Pam's Points: Why guns and kids don't mix, and insurance sticker shock

Pam's Points: Why guns and kids don't mix, and insurance sticker shock

August 30th, 2014 in Opinion Times

In this Aug. 25, 2014, image made from video provided by the Mohave County Sheriff Department, firing-range instructor Charles Vacca, left, shows a 9-year old girl how to use an Uzi. Vacca, 39, was standing next to the girl at the Last Stop range in Arizona, south of Las Vegas, when the girl squeezed the trigger, causing the Uzi to recoil upward and shoot Vacca in the head.

In this Aug. 25, 2014, image made from...

Photo by Associated Press /Times Free Press.

Gunplay isn't play

Who thinks it is wise to give your 9-year-old Uzi-shooting lessons? Even just a one-day vacation lark?

It isn't. It wasn't. It never will be.

The New Jersey girl in pink shorts and a braided ponytail was one year older than the minimum age allowed to shoot at the Mojave Desert tourist company and shooting range, Bullets and Burgers. But she couldn't control the recoiling Uzi submachine gun when it began firing a barrage of ammunition. The gun - with slugs flying out at a rate of 600 rounds per minute - rose leftward and over her head until bullets struck the instructor behind her.

The shooting range that connects Las Vegas to the Grand Canyon is popular with tourists. It advertises four-hour packages in which tourists can be picked up at their hotels, driven to the property and given "the opportunity to fire a wide range of fully automatic machine guns and specialty weapons" including AK-47s and grenade launchers. "Lunch is served, and guests can have videos taken of their shooting experience," according to the website.

The New York Times story about the tragedy notes that news of the incident spread widely on the Internet and prompted comments from many who, like me, question why in the world parents would allow such a young child to handle such a weapon.

"Some commentators, particularly from abroad, have pointed to the episode as an unfortunate reflection of America's gun culture," the Times wrote. "Piers Morgan, the British journalist who used to host an evening news show on CNN, wrote on Twitter: 'It's illegal to eat a Kinder Surprise chocolate egg in America, on health grounds. It's fine for 9yr olds to use Uzi submachine guns.' "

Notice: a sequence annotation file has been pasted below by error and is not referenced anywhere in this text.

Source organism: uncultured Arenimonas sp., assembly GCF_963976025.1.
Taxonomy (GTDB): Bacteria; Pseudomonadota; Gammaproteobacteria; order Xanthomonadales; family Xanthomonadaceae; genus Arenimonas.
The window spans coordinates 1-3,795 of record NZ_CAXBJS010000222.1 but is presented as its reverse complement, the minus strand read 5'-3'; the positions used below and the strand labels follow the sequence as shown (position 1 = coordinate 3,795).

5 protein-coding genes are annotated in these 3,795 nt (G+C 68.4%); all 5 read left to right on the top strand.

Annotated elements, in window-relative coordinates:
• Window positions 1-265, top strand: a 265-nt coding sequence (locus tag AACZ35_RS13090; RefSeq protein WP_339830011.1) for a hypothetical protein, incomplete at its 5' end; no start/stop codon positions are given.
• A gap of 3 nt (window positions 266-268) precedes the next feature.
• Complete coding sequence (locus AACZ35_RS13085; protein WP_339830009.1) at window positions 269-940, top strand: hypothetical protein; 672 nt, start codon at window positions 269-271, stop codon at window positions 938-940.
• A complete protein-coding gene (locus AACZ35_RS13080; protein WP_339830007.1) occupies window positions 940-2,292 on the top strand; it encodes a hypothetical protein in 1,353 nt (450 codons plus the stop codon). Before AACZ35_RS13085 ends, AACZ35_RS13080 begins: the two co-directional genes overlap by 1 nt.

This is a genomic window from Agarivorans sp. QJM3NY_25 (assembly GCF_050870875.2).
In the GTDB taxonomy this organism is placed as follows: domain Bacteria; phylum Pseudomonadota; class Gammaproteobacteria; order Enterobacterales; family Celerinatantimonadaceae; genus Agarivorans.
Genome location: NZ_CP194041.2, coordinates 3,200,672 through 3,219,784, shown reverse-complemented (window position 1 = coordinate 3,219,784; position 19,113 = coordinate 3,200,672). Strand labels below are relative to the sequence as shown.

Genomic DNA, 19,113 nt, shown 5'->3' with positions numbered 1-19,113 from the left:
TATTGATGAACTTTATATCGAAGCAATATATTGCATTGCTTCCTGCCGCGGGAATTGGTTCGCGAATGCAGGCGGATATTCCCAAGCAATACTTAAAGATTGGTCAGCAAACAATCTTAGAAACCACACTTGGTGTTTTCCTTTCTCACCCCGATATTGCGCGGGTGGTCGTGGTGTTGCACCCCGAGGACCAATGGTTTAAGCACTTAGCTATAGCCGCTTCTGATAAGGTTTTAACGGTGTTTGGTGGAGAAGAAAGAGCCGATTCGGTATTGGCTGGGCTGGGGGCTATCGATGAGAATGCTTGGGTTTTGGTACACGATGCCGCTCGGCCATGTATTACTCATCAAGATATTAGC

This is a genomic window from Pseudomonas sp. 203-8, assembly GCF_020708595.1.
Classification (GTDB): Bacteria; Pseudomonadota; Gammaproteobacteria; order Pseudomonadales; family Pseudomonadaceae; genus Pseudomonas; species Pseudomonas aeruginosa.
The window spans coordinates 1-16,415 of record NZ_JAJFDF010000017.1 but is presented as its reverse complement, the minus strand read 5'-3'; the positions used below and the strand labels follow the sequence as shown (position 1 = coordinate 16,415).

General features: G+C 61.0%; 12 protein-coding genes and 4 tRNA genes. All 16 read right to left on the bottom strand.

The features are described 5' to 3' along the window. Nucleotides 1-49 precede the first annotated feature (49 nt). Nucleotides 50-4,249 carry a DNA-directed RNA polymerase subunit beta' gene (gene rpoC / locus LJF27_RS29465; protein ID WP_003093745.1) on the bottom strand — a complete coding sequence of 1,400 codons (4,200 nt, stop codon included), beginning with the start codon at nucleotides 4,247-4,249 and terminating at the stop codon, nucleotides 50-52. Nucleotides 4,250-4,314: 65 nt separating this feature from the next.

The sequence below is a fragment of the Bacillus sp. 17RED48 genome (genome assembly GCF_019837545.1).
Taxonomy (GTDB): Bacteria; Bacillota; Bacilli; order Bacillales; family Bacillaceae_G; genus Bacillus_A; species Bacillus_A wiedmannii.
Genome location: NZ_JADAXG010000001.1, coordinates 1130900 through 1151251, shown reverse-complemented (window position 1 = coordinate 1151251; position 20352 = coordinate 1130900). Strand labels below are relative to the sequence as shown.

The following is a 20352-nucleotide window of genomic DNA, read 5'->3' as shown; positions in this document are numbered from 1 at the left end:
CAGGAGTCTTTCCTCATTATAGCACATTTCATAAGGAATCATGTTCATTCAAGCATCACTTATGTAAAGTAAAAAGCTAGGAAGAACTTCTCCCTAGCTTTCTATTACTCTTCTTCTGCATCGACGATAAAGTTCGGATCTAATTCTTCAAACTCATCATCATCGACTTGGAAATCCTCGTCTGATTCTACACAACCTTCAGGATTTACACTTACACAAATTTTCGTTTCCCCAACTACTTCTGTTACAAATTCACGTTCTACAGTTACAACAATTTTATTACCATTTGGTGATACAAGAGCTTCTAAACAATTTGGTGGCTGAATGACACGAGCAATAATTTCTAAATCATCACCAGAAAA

Another commenter on another website wrote: "What in the name of Jesus is wrong with us, Americans? Automatic weapons as toys? And now a man is dead, for no reason, and a nine-year-old girl is scarred for life."

I couldn't and can't say it better than that. But there is one more thing. I read that an Uzi is a "compact, powerful weapon ... known for its ease of handling and simple design" and that it has been "featured prominently in popular movies and video games." I guess that's America's gun and parenting cultures at work in tandem.

No charges were filed. Chief Deputy Mohave County Attorney Jace Zack told CNN: "We have considered the parents, but if anyone was culpable it would be the instructor for putting a deadly weapon in her hands."

Teachers and insurance

Teachers and workers with the Hamilton County Department of Education got a health care cost wake-up call Thursday when the Board of Education voted to eliminate working spouses from the department's health care plan.

The vote means some of the 1,700 working wives and husbands of teachers will soon be signing up on the health plans offered by their own employers, rather than using the caddy-model plan school workers have long held. School board members had expected to save $5 million by requiring an extra $100 from the school workers who also covered their spouses, but in a surprise move Thursday, the board voted instead to scrap coverage for those spouses altogether. What's unclear is how much more savings this move will produce.

There's lots of health care insurance sticker shock going around this year as insurers jockey to make up the outrageous profit they used to make on junk policies and dropping sick people from their plans before the Affordable Care Act made those practices illegal. Similarly, hospitals and doctors are trying to make up lost dollars after states like Tennessee left federal money on the table by not expanding Medicaid. Our state GOP lawmakers' use of partisan-motivated revenge helped push up the cost of health care for the rest of us.

At the school board meeting - where teachers weren't allowed to address the board - mouthy board member Rhonda Thurman couldn't resist the urge to criticize both the ACA and teachers. Teachers' unions were part of the problem for supporting the ACA, she said.

It's really too bad that the health insurance groups didn't save the $102.4 million that America's Health Insurance Plans (the largest health care lobbying group in the country) spent in 2009 and early 2010 against the ACA. A million here, a million there. Now they have to get that money back, too, somehow. That somehow is us.